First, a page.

The UN has declared a famine in the Bakool and Lower Shabelle regions of Somalia, with all other regions in the South of the country expected to have famine status within the next two months. Nearly half a million children are malnourished in South Somalia, with UNICEF NZ (UN Children’s Fund) calling the disaster ‘a children’s famine’.
According to UNICEF, a situation can be classed as a famine when Global Acute Malnutrition (GAM) levels exceed 30 per cent or more than two people per 10,000 are dying per day. Currently in some areas of Bakool and Lower Shabelle acute malnutrition levels are exceeding 50% with infant deaths exceeding six per 1000. This is six times the emergency rates for infant mortality.
In South Somalia half of the 3.7million people in crisis are children, with an estimated 470,000 malnourished children in the area. One in five malnourished children are under five years of age and extremely vulnerable to death.
Dennis McKinlay, Executive Director of UNICEF NZ said, “With almost half a million children waking up hungry and suffering today in South Somalia, this truly is a children’s famine.
“The situation is grim and many children are in desperate condition. Many families have been tipped over the edge, their animals are dead and their livelihoods decimated. After years of drought and conflict their coping strategies are gone. If they are strong enough many are now moving on in search of assistance. Urgent aid now will stop massive numbers of children and their families moving to urban centres within the country and across the border regions in order to get help.” McKinlay said.
A critical package of nutrition, health, water and sanitation is urgently needed otherwise children will die from a combination of deadly diseases and malnutrition. UNICEF urgently needs US $31.9 million (NZ $ 38million) for the next three months in East Africa as a whole, to rapidly scale up its life-saving efforts in nutrition, access to safe water and health and bringing these services to those desperately in need.
McKinlay added, “We can save more lives if we act now. We need to bring the services to people in their communities so that people don’t have to move in the first place. For those already in camps we need to make sure that we provide life-saving support to people to try and keep children alive and prevent outbreaks of disease.”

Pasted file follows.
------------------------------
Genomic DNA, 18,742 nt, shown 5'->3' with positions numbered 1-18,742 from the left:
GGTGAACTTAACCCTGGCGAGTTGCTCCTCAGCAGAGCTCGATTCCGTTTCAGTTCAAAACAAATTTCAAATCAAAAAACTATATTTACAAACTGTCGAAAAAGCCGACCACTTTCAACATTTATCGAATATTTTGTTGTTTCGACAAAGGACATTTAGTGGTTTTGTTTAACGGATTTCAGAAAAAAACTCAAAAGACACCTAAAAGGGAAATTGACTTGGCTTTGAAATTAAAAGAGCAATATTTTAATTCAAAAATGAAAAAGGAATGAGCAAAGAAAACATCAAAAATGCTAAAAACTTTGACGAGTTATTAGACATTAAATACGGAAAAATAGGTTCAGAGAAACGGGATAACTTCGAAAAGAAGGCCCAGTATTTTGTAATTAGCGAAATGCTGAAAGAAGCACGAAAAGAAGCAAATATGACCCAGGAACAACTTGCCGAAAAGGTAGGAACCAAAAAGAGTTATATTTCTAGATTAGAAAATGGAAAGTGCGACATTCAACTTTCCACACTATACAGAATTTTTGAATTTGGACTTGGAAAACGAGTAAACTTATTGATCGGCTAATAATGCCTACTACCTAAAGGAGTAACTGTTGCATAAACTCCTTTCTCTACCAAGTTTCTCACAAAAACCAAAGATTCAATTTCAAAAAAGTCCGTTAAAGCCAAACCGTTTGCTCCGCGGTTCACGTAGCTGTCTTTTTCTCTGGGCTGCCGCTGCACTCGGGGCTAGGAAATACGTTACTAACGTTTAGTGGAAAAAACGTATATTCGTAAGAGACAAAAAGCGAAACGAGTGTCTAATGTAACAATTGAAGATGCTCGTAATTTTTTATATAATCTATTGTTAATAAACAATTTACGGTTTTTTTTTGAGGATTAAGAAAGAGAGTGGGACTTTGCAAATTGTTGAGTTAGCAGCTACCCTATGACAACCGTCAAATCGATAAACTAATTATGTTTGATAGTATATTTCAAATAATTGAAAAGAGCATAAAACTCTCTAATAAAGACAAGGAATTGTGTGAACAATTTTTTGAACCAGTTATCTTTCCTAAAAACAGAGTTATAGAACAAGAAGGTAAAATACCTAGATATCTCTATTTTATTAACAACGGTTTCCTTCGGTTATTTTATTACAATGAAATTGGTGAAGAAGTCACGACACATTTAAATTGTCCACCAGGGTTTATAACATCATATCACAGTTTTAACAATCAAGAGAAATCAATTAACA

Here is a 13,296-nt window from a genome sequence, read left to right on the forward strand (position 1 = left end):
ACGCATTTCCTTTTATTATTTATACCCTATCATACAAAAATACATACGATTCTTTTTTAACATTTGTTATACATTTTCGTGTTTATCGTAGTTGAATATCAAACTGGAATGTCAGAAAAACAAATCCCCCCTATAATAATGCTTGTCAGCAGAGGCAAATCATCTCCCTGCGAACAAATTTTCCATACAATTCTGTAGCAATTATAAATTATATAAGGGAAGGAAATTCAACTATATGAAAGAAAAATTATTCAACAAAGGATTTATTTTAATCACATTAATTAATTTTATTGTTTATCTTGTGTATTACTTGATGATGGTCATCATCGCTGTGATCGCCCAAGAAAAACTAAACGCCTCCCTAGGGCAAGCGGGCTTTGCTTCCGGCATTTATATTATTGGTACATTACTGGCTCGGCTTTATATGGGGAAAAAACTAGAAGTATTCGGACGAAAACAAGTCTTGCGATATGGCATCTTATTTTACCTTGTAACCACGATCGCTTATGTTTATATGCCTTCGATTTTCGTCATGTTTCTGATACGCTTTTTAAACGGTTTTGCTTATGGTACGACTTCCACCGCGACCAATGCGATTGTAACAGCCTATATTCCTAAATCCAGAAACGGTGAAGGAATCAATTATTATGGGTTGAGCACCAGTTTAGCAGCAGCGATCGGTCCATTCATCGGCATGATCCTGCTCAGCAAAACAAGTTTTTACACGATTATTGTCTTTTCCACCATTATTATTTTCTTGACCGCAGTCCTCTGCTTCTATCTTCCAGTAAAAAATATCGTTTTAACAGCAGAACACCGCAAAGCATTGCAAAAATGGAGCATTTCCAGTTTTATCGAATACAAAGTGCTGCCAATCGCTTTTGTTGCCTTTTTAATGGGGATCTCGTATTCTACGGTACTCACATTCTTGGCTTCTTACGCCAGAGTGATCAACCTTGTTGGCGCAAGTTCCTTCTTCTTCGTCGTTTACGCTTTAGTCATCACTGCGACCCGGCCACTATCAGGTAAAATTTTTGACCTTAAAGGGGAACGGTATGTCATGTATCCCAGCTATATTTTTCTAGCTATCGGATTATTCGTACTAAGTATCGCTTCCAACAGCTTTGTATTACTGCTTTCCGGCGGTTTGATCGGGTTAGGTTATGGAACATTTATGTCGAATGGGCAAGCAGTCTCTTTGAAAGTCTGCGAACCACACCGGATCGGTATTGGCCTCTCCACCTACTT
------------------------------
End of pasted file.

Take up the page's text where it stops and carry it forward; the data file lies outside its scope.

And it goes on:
UNICEF is one of the largest agencies in Somalia leading the provision of nutrition, water and sanitation, and education. In South Somalia, UNICEF and its partners have already provided basic health care services to nearly 900,000 people, and have provided water and sanitation to over a million. UNICEF is supporting approximately 800 Nutrition centres across Somalia.
UNICEF has already airlifted five metric tons of supplies, including therapeutic food and medicine, to treat severely malnourished children and more support is on the way, “In the next couple of days flights to Mogadishu will be delivering health and nutritional supplies to drought affected areas in the south,” McKinlay comments. “In addition a ship has left Kenya with 200 metric tons of therapeutic food and will arrive in Mogadishu in the next few days. And more will follow, as long as we can keep the funds coming in.”
UNICEF also plans to scale up this work by co-ordinating a large scale vaccination program, increasing the number of feeding centres, extending health care and delivering clean water to more households.
McKinlay said, “This crisis demands an urgent world response. People are starting to wonder how much worse this disaster can get, but the fact is that it can and it will. New Zealanders have been generous so far but we need to urge you now to give what you can, however small, and help us to ease the despair that people in South Somalia are enduring.”
UNICEF NZ urgently needs funds to reach malnourished children in South Somalia and other countries in need in East Africa. For only $52 you could help feed a malnourished child for almost a month. Please donate now at www.unicef.org.nz or call 0800 800 194.